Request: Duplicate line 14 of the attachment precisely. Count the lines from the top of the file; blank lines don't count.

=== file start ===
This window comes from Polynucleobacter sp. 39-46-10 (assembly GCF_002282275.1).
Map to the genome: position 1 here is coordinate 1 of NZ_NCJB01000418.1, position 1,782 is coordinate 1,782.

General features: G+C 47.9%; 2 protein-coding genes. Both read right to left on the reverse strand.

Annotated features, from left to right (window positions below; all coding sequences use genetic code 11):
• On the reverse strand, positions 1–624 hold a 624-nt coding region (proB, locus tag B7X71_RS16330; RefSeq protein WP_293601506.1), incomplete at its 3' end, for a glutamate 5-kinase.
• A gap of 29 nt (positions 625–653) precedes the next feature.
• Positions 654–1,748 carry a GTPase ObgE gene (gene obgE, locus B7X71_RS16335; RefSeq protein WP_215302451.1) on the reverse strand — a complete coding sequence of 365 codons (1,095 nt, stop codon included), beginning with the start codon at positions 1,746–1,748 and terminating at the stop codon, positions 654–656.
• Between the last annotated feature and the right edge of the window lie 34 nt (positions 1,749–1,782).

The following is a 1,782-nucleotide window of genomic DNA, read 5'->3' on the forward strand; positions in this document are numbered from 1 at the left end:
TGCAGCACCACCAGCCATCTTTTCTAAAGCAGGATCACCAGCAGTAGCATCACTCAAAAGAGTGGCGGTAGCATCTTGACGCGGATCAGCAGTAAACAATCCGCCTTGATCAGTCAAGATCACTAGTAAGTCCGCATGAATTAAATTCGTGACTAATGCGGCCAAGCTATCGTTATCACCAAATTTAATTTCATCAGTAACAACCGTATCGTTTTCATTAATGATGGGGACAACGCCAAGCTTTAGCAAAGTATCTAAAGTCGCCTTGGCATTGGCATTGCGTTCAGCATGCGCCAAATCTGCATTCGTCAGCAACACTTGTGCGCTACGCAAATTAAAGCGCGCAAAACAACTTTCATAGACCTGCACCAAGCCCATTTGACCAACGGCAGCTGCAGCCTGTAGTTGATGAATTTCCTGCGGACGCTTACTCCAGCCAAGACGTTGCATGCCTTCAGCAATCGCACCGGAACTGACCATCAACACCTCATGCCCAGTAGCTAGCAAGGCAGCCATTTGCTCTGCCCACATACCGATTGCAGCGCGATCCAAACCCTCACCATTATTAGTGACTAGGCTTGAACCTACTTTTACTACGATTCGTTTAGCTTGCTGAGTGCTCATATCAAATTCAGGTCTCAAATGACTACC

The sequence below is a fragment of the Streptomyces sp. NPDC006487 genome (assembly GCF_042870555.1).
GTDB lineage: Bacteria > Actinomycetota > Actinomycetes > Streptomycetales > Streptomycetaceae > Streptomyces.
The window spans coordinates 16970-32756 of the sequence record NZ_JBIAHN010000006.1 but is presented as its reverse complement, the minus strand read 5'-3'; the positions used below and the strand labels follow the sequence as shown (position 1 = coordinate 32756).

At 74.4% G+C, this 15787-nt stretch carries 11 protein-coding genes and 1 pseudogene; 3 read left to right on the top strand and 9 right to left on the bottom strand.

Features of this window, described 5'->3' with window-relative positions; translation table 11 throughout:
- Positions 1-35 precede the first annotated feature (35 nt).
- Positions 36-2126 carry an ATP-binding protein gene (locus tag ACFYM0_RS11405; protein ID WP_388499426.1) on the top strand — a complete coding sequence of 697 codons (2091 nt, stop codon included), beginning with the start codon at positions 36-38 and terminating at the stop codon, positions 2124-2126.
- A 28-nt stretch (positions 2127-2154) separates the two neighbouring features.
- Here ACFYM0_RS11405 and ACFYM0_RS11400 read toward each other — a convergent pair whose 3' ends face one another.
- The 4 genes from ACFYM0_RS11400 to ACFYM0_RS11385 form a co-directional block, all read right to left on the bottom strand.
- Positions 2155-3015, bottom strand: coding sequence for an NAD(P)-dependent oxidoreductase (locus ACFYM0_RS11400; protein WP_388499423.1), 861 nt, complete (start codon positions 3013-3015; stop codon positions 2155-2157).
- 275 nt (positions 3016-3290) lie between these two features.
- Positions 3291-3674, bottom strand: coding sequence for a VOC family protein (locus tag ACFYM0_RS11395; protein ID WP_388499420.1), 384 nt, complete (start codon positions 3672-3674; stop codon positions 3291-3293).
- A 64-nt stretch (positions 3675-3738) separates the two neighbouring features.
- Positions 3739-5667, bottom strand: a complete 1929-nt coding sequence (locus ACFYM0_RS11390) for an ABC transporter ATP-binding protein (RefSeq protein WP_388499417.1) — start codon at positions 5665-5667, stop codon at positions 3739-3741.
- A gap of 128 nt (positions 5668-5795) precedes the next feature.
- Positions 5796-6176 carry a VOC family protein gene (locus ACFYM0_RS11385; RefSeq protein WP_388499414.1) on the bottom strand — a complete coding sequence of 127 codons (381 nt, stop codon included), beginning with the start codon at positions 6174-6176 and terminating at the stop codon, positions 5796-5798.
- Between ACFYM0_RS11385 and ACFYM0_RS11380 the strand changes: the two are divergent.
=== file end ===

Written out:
At 74.4% G+C, this 15787-nt stretch carries 11 protein-coding genes and 1 pseudogene; 3 read left to right on the top strand and 9 right to left on the bottom strand.